SINGAPORE — Chicago soybean futures slid 1% on Monday to their lowest levels in almost one week, while corn lost ground as worries over a global economic downturn weighed on prices.
Wheat edged higher, recouping losses from the previous session with an escalating conflict between Russia and Ukraine fueling concerns over supplies.
“Central banks are continuing the fight against inflation which has traders worried that there will not be a soft landing,” the Hightower said in a report.
The most-active soybean contract on the Chicago Board of Trade (CBOT) was down 1.1% at $14.63-1/4 a bushel, as of 0406 GMT, the weakest since Dec. 13 while corn gave up 0.8% to $6.48 a bushel.
Wheat added 0.1% to $7.54-1/2 a bushel.
Fears of demand destruction are weighing on prices of agricultural commodities.
The U.S. Federal Reserve, the Bank of England and the European Central Bank last week revived investors’ recession worries by signaling more interest rate rises to contain inflation.
Asia’s stock markets made a wobbly start to the final full trading week of 2022, with the prospect of interest rates rising further next year taking the edge off festive cheer.
For the wheat market, Russia-Ukraine war remains the key issue, which could disrupt supplies.
Russia fired more than 70 missiles during Friday’s morning rush hour in one of its biggest attacks on Ukraine since the start of the war, forcing emergency power cuts nationwide, Ukrainian officials said.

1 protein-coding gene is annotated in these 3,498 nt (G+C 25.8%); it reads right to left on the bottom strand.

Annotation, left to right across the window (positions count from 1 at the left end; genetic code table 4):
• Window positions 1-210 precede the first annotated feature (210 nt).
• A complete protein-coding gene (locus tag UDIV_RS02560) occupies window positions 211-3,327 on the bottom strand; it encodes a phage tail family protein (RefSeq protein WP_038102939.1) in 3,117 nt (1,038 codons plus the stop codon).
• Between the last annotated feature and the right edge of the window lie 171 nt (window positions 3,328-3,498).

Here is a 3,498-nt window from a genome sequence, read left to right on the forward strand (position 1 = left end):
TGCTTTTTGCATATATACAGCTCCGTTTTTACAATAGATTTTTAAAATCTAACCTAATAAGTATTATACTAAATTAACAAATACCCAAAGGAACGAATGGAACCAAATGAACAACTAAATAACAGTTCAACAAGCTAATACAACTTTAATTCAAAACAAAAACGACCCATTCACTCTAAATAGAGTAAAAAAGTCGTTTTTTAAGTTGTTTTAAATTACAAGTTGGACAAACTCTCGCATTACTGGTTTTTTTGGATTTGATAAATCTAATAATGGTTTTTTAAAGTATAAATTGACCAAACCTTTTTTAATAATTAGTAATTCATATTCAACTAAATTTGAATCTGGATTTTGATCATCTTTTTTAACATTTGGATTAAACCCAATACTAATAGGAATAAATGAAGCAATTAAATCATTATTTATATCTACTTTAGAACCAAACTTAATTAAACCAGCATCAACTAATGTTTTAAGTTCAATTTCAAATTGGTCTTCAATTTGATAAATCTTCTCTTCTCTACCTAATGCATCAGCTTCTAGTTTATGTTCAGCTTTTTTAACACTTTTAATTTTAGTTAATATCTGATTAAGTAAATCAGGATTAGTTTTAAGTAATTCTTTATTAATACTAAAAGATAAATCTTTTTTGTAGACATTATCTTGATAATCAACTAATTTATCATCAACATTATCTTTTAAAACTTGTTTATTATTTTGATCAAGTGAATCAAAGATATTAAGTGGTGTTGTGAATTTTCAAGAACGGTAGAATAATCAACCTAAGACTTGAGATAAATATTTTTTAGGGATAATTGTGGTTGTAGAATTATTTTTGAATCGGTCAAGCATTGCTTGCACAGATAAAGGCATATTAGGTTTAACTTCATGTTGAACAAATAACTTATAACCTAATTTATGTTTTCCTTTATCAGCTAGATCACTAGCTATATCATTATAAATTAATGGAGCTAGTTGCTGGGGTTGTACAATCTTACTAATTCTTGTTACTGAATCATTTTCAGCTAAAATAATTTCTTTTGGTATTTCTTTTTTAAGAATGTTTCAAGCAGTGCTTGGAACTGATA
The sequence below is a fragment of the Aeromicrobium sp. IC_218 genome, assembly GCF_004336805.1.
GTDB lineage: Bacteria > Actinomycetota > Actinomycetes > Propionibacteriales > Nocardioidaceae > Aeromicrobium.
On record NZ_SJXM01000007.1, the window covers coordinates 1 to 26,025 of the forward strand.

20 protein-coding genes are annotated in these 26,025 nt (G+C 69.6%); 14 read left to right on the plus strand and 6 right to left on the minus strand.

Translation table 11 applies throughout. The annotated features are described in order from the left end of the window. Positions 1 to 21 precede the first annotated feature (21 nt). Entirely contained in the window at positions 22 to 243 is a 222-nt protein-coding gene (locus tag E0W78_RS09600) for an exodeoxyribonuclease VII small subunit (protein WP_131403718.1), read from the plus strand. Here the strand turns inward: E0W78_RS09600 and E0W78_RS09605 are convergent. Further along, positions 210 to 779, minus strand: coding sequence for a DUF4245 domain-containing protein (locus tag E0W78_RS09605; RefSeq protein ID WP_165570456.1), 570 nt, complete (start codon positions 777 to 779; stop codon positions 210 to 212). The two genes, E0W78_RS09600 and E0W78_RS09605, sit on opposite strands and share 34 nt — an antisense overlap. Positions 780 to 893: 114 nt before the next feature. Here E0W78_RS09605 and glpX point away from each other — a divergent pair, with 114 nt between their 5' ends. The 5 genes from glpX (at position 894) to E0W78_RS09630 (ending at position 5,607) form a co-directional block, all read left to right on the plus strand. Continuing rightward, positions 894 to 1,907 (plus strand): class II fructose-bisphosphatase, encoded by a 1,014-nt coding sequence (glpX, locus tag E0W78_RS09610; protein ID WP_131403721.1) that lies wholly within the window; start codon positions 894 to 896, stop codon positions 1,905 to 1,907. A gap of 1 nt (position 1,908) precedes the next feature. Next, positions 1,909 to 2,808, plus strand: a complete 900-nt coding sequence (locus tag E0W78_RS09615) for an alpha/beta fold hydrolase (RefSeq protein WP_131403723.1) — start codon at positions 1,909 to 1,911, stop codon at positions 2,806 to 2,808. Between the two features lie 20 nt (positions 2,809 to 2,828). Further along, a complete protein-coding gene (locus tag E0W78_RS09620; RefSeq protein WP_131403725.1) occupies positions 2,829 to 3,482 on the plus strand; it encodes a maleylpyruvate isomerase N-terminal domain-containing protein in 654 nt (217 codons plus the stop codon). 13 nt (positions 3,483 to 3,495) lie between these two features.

A colder-than-usual spell in parts of Europe is not expected to cause much harm to winter grains and may benefit crops in France after a very mild autumn, analysts said.
In France, the European Union’s biggest grain grower, sub-zero lows have not been severe enough to threaten wheat, barley and rapeseed, and a steady drop in temperatures since last month gave plants time to adjust.
Global grain trader Archer Daniels Midland Co has closed “a few” grain elevators and edible bean facilities in North Dakota due to weather-related travel concerns, a company spokesperson said in an email statement to Reuters on Friday.
Large speculators raised their net long position in CBOT corn futures in the week ended Dec. 13, regulatory data released on Friday showed.
The Commodity Futures Trading Commission’s weekly commitments of traders report also showed that non-commercial traders, a category that includes hedge funds, trimmed their net short position in CBOT wheat and raised their net long position in soybeans. (Reporting by Naveen Thukral; Editing by Sherry Jacob-Phillips and Rashmi Aich)